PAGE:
Recently Burson-Marsteller and EurActiv conducted an interesting survey: ‘The 2010-2014 European Commission Mid-Term Review’. More than half of the respondents rated the performance of the commission ‘bad’ to ‘very bad’. Also looking at specific policy areas, the Commission does not score higher than a four (from ten).
However Karel Lanoo, chief executive of the Centre for European Policy Studies, stated that public opinion has been too critical – the economic and financial crisis has stabilized for the moment and the markets are calmer now, but public opinion has yet to catch up.
Looking at commissioners individually, Neelie Kroes (Digital Agenda) received the best grade: 6/10. The worst marks are for President José Manuel Barroso (2/10), and Vice President and High Representative for Foreign Affairs Catherine Ashton (2.5/10). But are the commissioners really to blame for these perceptions? Karel Lanoo states for example that Baroness Ashton can only be blamed partially; the biggest problem is that the Member States do not want it.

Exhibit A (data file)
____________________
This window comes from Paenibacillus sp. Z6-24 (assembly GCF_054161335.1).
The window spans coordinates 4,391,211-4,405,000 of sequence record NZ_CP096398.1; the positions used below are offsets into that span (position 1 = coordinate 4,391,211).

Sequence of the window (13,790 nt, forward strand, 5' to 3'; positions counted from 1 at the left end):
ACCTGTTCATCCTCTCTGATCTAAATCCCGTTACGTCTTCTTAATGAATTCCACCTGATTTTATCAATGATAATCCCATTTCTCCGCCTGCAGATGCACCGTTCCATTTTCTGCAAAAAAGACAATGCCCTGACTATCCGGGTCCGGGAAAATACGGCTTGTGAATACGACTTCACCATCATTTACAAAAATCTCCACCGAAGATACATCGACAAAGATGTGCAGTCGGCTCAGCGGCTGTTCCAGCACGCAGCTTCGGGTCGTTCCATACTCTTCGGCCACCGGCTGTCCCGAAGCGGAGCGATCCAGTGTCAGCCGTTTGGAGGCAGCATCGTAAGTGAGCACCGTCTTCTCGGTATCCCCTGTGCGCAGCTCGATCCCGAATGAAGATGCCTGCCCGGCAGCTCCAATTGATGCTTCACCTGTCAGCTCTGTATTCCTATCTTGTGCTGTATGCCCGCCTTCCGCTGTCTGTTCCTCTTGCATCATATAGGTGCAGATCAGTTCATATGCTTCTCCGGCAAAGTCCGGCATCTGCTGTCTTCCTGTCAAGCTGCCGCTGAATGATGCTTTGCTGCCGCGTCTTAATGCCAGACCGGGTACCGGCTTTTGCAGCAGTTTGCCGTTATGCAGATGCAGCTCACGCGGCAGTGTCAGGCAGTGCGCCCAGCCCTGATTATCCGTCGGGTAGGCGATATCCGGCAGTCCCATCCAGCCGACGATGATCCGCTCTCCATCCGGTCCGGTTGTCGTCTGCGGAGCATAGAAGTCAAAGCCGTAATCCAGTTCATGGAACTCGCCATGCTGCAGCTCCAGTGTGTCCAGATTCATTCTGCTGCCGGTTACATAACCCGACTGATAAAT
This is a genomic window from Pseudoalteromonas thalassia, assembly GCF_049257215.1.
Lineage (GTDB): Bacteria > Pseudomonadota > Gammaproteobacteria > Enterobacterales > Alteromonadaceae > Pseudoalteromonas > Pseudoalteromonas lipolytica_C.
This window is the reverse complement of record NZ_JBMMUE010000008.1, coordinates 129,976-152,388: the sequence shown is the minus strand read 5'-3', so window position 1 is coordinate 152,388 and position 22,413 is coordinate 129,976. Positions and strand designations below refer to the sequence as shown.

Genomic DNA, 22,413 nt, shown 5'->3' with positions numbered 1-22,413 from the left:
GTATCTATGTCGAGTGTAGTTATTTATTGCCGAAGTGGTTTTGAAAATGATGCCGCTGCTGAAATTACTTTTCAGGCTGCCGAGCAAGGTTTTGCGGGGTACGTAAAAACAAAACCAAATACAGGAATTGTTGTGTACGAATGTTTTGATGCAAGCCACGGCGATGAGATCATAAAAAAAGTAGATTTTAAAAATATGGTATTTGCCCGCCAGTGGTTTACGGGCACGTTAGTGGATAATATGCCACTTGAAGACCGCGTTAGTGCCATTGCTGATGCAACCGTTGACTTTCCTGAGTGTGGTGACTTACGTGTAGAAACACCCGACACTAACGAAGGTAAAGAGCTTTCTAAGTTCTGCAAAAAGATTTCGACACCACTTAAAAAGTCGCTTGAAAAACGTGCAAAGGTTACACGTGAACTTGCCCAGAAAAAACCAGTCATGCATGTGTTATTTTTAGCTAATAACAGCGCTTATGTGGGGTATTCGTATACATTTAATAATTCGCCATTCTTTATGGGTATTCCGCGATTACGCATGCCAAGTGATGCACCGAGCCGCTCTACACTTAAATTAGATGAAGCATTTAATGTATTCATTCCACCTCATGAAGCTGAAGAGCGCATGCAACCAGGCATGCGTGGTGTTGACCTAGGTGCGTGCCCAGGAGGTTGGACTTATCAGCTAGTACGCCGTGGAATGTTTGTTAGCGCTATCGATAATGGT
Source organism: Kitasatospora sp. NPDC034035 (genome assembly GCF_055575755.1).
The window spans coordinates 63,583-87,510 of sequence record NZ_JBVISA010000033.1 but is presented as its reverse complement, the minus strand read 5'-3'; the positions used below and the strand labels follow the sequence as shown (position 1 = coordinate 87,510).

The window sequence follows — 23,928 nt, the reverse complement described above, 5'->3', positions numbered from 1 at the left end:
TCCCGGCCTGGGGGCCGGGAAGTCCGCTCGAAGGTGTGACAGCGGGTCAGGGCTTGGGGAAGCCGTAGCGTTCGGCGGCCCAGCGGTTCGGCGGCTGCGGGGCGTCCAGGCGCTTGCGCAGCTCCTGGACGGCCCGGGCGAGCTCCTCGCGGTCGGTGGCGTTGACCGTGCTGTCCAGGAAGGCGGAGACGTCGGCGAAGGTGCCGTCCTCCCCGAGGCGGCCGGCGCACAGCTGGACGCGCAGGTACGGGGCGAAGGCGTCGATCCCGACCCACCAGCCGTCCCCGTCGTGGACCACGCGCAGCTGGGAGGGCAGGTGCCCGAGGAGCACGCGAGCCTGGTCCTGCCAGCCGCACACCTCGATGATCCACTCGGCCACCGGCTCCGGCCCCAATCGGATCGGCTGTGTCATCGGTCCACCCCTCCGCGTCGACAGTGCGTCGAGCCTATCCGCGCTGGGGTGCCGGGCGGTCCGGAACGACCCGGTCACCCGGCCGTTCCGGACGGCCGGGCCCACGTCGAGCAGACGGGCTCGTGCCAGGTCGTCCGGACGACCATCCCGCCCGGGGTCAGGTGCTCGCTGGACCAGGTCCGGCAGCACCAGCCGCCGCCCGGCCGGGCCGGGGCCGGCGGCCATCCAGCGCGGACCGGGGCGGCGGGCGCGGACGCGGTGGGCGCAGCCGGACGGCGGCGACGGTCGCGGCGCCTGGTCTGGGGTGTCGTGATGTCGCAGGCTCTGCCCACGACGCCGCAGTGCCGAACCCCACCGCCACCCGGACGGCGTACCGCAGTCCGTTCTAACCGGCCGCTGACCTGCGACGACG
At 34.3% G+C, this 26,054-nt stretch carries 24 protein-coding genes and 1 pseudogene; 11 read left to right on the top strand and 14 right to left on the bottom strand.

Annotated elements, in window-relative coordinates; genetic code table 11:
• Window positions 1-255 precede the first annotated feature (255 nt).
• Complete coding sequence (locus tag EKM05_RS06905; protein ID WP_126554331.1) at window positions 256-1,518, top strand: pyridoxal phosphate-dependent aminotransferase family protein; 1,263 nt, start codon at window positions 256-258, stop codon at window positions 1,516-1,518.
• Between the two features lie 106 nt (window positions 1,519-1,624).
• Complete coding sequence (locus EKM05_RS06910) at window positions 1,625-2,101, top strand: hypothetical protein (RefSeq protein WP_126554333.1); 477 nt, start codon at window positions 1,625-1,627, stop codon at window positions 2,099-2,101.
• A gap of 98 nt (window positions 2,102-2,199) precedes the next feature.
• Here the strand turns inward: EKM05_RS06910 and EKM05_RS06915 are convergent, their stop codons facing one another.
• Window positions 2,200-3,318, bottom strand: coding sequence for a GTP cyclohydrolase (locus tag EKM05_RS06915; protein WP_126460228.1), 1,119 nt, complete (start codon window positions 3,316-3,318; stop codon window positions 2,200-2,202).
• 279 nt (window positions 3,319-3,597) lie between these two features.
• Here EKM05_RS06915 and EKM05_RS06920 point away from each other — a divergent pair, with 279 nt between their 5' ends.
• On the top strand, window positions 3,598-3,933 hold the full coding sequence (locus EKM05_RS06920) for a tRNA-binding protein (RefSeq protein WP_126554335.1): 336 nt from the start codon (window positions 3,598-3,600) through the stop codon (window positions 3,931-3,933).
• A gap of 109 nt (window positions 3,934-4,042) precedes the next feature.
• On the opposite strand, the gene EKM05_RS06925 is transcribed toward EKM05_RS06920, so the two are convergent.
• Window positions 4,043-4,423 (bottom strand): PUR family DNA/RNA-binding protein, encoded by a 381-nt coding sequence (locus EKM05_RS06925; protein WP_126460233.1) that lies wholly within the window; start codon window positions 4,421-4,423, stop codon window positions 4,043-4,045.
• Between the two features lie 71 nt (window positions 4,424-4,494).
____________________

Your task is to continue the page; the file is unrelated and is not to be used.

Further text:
Added to that, Ashton faces ‘internal’ struggles as well. As I wrote earlier, with the Treaty of Lisbon, whether we like it or not, we already have four visible leaders of the EU: the President of the EU (Council), the President of the European Commission, the President of the European Parliament, and the leader of the country currently in charge via the six months rotating presidency. To push a fifth person, like Catherine Aston to an external visible position – to have another leader – is difficult.
Look at Hilary Clinton – in charge of the “foreign ministry of the US”. As Secretary of State, she is a well-known face across the globe. We just cannot compare her with Baroness Ashton, who is not as well-known as Europe's 'high representative', although she does great work behind the scenes.
Dan LUCA / Brussels